The state of Virginia has passed a bill that allows tax-payer funded agencies to discriminate against same-sex couples if they hold religious or moral convictions.

House Bill 2025, which was being pushed by Delegate Nicholas Freitas, has been passed by the full House of Delegates.



This bill states that “no person shall be required to participate in the solemnisation of any marriage.”

People who do discriminate will not be “subject to any penalty” if they are seen to be acting in “accordance with a sincerely held religious belief.”

The bill will allow discrimination against same-sex couple wanting to marry.

The move was condemned by the Human Rights Campaign, which compared it to other discriminatory pieces of legislation across the US.

“The Virginia House of Delegates’ decision to pass this legislation puts the state’s people, reputation, and economy at risk,” said HRC Legal Director Sarah Warbelow.

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“This reckless bill in truth has nothing to do with the right to practice one’s religion, which is already firmly protected by the First Amendment. Rather, it is a thinly veiled attempt to provide a special license to discriminate with taxpayer funds. The discriminatory measure would no doubt result in multiple, expensive legal challenges and fallout similar to the self-inflicted wound in North Carolina from HB2. The Virginia Senate must reject this legislative assault on LGBTQ Virginians and their families.”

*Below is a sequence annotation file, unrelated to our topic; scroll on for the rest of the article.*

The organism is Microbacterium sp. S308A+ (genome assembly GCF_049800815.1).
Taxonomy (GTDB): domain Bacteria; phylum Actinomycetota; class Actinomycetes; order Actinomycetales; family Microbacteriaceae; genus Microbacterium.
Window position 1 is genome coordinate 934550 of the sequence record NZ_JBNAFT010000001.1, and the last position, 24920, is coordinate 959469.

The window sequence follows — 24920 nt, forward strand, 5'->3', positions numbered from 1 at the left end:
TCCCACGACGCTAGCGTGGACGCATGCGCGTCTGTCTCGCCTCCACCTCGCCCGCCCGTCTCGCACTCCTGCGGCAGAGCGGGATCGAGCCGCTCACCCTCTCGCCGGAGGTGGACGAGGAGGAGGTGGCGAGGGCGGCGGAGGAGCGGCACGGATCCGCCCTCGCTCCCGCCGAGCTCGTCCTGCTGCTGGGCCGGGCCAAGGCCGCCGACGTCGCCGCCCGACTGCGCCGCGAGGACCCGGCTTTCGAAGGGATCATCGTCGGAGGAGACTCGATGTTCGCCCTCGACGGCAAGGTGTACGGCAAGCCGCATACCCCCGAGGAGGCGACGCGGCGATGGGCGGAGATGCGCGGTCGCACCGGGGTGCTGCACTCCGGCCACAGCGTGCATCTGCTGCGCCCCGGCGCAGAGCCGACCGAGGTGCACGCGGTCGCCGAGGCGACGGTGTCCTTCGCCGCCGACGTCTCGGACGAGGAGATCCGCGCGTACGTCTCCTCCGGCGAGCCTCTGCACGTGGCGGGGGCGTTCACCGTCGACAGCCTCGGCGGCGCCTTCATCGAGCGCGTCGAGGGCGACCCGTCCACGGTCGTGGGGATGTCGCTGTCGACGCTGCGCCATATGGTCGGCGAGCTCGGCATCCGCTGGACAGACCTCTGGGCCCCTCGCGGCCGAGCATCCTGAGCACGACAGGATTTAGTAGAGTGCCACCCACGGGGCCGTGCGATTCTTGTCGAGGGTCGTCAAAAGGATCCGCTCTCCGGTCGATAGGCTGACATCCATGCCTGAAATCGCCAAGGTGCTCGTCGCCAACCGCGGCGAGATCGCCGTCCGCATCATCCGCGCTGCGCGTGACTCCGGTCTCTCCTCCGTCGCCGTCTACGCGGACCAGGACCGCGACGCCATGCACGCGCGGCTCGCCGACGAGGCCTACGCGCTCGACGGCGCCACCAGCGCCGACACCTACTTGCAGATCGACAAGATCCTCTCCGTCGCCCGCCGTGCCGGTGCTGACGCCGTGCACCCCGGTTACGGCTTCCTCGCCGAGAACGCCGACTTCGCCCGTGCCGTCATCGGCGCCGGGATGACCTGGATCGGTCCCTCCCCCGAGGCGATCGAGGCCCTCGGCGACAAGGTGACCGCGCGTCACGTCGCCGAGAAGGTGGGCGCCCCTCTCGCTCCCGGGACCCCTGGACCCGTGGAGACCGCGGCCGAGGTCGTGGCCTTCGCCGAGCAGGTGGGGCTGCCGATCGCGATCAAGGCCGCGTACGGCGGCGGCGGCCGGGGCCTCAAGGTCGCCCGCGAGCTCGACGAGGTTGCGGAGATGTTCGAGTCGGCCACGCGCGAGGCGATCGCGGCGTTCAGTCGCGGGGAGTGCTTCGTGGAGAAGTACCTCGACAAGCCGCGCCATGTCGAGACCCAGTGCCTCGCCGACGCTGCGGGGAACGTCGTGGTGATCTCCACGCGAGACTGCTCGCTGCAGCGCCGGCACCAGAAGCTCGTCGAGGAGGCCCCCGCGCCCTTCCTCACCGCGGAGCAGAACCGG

“We recognize that religion is a vital part of many Virginians’ daily lives, but HB 2025 does not protect religious liberty. Instead, it provides a license to discriminate against loving LGBTQ families,” said Equality Virginia Executive Director James Parrish.

“Furthermore, its broad and vague definition of ‘person’ would set a dangerous precedent for discriminatory individuals and groups to be protected by our religious freedom laws.”

Governor Terry McAuliffe vetoed a similar proposal last year.

House Bill 2025 comes just after Virginia’s version of controversial bathroom-ban bill HB2 was killed without debate.

Introduced by Bob Marshall, the bill would have banned individuals from using a bathroom corresponding to any gender other than that displayed on their birth certificate.
The bill was quickly condemned by Democratic Governor Terry McAuliffe, who vowed to fight against such legislation.

Following the doing away with Marshall’s bill, he accused legislators of breaking campaign promises.

Governor McAuliffe earlier this month signed an executive order protecting the rights of LGBT+ people in public services.

Governor Terry McAuliffe signed executive order 61, which protects the rights of LGBT people in public services.
The Order extends pre-existing protections on the basis of sexual orientation and gender identity for state employees to contractors and in the delivery of state services.




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